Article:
TRIPOLI: Libya's interim government moved to calm its anxious fighters and offer stability on Sunday, announcing plans to draft thousands of the men who ousted Muammar Gaddafi into the police and find other jobs for the rest.
Though Tripoli has become noticeably calmer in recent days, with people drifting back to work, cars back on the roads and cafes and restaurants starting to do business again, there are still large numbers of armed men on the streets. Many more are still in brigades in other parts of the country.
National Transitional Council (NTC) officials on Sunday announced plans to train 3,000 of demobilised rebel fighters as police and national security officers and to set up training schemes and scholarships for others.
The NTC, anxious at all times to encourage national reconciliation, said the plans would also be open to those who fought to defend Gaddafi.
"They are coming from a hot environment," Faraje Sayeh, whose title is interim minister for capacity building, told Reuters. "Now we will calm them down and try and find ways to reintegrate them into civil society."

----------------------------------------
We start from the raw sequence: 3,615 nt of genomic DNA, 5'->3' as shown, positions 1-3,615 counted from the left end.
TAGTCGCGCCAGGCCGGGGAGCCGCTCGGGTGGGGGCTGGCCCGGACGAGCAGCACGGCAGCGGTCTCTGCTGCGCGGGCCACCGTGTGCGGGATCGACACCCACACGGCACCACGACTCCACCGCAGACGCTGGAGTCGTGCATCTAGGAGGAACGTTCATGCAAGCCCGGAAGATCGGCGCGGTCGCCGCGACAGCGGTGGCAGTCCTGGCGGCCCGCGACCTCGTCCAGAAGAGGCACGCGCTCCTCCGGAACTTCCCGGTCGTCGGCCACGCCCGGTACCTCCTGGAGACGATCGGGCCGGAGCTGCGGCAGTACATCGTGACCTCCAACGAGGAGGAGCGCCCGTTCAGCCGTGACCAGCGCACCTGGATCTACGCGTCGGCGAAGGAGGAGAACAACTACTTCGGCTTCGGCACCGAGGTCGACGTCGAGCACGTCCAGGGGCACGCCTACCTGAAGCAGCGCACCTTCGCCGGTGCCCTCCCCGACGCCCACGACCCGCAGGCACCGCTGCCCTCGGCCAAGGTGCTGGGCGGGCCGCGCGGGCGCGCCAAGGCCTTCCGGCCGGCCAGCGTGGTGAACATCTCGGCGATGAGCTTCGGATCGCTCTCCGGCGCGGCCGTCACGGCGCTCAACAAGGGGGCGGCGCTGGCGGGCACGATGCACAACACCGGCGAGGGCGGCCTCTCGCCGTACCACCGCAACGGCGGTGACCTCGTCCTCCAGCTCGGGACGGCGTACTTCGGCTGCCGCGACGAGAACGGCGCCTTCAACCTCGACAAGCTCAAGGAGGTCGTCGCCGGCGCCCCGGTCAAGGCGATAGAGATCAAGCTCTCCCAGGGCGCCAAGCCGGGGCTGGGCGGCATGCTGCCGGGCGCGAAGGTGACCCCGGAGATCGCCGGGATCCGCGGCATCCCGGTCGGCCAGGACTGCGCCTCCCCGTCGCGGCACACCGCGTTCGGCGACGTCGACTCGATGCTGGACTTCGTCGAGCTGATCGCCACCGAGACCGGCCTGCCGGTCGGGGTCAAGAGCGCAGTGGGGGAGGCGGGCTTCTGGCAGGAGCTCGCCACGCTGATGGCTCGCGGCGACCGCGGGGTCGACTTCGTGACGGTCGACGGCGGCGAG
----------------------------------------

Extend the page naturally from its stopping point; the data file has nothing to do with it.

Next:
Sayeh said the government was also telling the fighters to be "realistic" despite their high expectations.
"Due to six months of conflict the potential of the government is limited. Try to bear with us," he said.
Many young fighters say they were driven to join the revolution against Gaddafi because they were unemployed and were tired of seeing the country's huge oil wealth benefiting a small elite around the leader and his family.
Interim interior minister Ahmad Darat told Reuters the new government needed its fighters for about just another month as it sought to extend its control over the entire country.
"They will give up their weapons. It's just a matter of time and organisation," Darat said.
Several brigades of fighters are still camped out close to Gaddafi's last three main bastions of support -- Bani Walid, Sirte and Sabha -- waiting for orders to move in and take over should the town surrender or to attack if they refuse.